1 tbsp kosher salt

1 tbsp freshly ground pepper

1 tsp sweet paprika

1 large carrot finely chopped (or 2 smaller ones)

1 stalk of celery finely chopped

1 medium onion finely chopped

1 tbsp of anchovy paste

2 tbsp of tomato paste

2 sprigs of rosemary

4 sprigs of thyme

2 cloves of garlic

2 cups of veal or low sodium chicken stock

1 bottle of dry white wine

1/4 crème fraiche

1 package baby spinach wilted

Equipment: Cast Enamel Dutch Oven, cheese cloth

Pre-heat oven to 320 degrees.  On a plate, mix the salt, pepper and paprika.  Dry veal shanks with paper towel. Season the veal shanks with the salt and pepper mixture.  Heat Grape Seed Oil in a 10 inch cast iron Dutch oven over high heat until it glistens.  Sear the veal shanks until they have turned golden brown on all sides.  Remove to a plate.  Add chopped carrots, celery and onion and lower the heat to med-low.  Cook until onions and celery are translucent.  Turn heat to medium and add anchovy paste and the tomato paste.  Stir continuously until any liquid is evaporated.

Turn up heat to high and add wine.  Heat until wine starts to bubble.  Add chicken/veal stock.  Bring to a simmer.  Cut a square pièce of cheese cloth and create a bouquet garni with the rosemary, thyme and garlic.  Add the bouquet garni to the liquid.   Add veal shanks and any accumulated juices back to the Dutch oven.  Bring to a simmer, put the lid on and move to the pre-heated oven.  Cook for 2 1/2 hours, stirring occasionally.  If the liquid evaporates too much, add 1/2 more chicken/veal stock.  Meanwhile, prepare Risotto (see recipe below).   Remove Osso Buco from the oven.  Gently remove veal shanks and place on aluminum foil, add a 1/4 cup of juices and wrap tightly.  Remove bouquet garni.  Simmer the sauce in the dutch oven on the stove while Risotto cooks in the oven.  When Risotto is ready, add the crème fraiche to the sauce and stir thoroughly. Add veal shanks to dutch oven, turn temperature to medium and heat through.  Serve with risotto and gremolata (see recipes below).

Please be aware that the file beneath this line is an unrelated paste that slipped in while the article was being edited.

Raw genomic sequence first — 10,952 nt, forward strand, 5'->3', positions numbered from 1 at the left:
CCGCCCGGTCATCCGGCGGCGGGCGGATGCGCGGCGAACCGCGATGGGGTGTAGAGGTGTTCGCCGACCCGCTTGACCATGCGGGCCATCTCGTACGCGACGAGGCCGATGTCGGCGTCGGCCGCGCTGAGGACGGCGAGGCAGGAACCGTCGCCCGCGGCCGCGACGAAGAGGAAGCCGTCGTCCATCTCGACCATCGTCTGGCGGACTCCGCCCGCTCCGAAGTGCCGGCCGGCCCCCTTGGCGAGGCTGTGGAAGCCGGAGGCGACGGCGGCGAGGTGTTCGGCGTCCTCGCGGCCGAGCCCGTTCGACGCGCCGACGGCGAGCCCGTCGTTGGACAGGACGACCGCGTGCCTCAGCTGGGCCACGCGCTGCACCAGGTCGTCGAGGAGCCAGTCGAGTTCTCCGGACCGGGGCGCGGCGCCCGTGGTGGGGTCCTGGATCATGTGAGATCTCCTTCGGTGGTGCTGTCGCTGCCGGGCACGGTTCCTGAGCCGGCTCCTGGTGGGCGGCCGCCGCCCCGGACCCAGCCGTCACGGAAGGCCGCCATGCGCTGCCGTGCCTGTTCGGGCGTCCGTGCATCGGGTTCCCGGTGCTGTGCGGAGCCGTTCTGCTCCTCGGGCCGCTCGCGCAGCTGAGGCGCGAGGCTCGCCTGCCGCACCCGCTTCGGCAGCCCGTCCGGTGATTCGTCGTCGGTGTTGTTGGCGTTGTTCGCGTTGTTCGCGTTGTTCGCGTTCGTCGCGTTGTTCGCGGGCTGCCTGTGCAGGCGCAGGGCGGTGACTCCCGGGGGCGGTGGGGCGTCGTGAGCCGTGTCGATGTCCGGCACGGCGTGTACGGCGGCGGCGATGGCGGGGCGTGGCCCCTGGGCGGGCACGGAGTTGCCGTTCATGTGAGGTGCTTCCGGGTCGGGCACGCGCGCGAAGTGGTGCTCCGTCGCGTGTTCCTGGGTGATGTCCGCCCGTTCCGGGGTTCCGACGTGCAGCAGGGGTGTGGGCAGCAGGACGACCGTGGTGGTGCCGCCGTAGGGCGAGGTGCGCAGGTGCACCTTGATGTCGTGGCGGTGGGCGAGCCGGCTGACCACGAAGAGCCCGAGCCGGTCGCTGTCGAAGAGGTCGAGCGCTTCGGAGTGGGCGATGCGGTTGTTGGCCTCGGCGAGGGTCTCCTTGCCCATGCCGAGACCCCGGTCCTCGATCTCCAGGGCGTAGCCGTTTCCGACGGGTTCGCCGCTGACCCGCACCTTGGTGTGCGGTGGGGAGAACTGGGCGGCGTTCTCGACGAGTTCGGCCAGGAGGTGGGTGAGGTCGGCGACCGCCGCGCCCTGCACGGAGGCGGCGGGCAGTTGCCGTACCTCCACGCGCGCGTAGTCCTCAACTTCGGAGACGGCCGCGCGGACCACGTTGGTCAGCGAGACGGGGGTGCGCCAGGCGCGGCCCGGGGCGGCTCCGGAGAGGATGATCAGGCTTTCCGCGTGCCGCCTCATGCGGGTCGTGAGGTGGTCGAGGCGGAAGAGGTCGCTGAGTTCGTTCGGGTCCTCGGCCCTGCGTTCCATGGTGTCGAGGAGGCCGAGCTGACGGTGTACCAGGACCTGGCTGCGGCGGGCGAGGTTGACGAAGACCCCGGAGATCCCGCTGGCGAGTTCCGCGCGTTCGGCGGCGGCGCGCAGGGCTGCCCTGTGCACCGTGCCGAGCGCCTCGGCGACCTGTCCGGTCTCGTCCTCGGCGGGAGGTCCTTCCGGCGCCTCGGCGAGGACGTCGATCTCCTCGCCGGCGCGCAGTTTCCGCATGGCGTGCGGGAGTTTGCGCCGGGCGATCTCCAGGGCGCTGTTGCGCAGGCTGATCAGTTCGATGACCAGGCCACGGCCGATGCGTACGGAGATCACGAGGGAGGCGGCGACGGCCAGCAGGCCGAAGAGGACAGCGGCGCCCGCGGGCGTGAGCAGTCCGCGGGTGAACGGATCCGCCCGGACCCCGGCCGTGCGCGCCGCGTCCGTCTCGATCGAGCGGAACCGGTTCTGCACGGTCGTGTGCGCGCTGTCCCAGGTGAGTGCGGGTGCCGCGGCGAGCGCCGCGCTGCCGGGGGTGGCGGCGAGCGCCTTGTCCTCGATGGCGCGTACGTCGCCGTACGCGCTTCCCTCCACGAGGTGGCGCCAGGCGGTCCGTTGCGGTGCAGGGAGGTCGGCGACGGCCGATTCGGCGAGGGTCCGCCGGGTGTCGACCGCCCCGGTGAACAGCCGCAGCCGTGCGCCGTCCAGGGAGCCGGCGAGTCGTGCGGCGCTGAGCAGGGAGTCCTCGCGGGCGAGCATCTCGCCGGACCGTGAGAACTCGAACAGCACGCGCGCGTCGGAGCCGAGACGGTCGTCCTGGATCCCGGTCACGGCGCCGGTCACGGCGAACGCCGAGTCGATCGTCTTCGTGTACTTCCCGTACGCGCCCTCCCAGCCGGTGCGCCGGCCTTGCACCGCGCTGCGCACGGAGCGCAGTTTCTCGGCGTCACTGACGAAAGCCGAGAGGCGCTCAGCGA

Risotto:

2 tbsp. olive oil

1 large onion, chopped finely

1 1/4 cups Arborio rice

1 cup dry white wine

2 1/2 cups chicken or vegetable stock

1 tbsp. saffron threads

1/2 cup parmesan cheese

1/2 tsp salt

1/2 tsp freshly ground pepper

Add olive oil to a 13 inch skillet and heat on medium high until the oil shimmers.  Add onion and sauté until translucent.  Add rice and sauté until the rice is translucent and no longer white.  Turn the temperature to high and add wine.  Simmer for 6-8 minutes until wine is partially evaporated.  Add the saffron, salt and pepper.  Add the 2 1/4 cups of the chicken/vegetable stock and simmer for an additional 8 minutes.  Remove pan from heat, add 1/4 cup Parmesan cheese and stir to incorporate.  Pour the risotto into an oven safe casserole dish.  Cover tightly with aluminum foil.  Set aside.  Once the Osco Buco has been removed from the oven, increase the temperature to 375 degrees.  Cook the risotto in the oven for 30-35 minutes.  Add remaining chicken/vegetable stock and parmesan cheese right before serving.

Gremolata:

1 clove garlic

3 tbsp very finely chopped parsley

1 tbsp lemon zest

2 tsp orange zest

1/4 tsp sea salt

Using a mortar and pestle, crush garlic until it is a paste.  Remove to bowl and gently stir in all of the other ingredients.  Serve on top of Osco Buco.

To Plate:

Wilt spinach in sauté pan.

Place wilted spinach in a round on a plate.  Top with a mound of risotto and shape.  Gently place a veal shank on top of the risotto.  Gently pour some sauce over top and sprinkle with gremolata.

Enjoy with lots of red wine!

Recipes written and tested by Suzanne Battiston

Created on my Microsoft Surface RT with the purple backlit keyboard.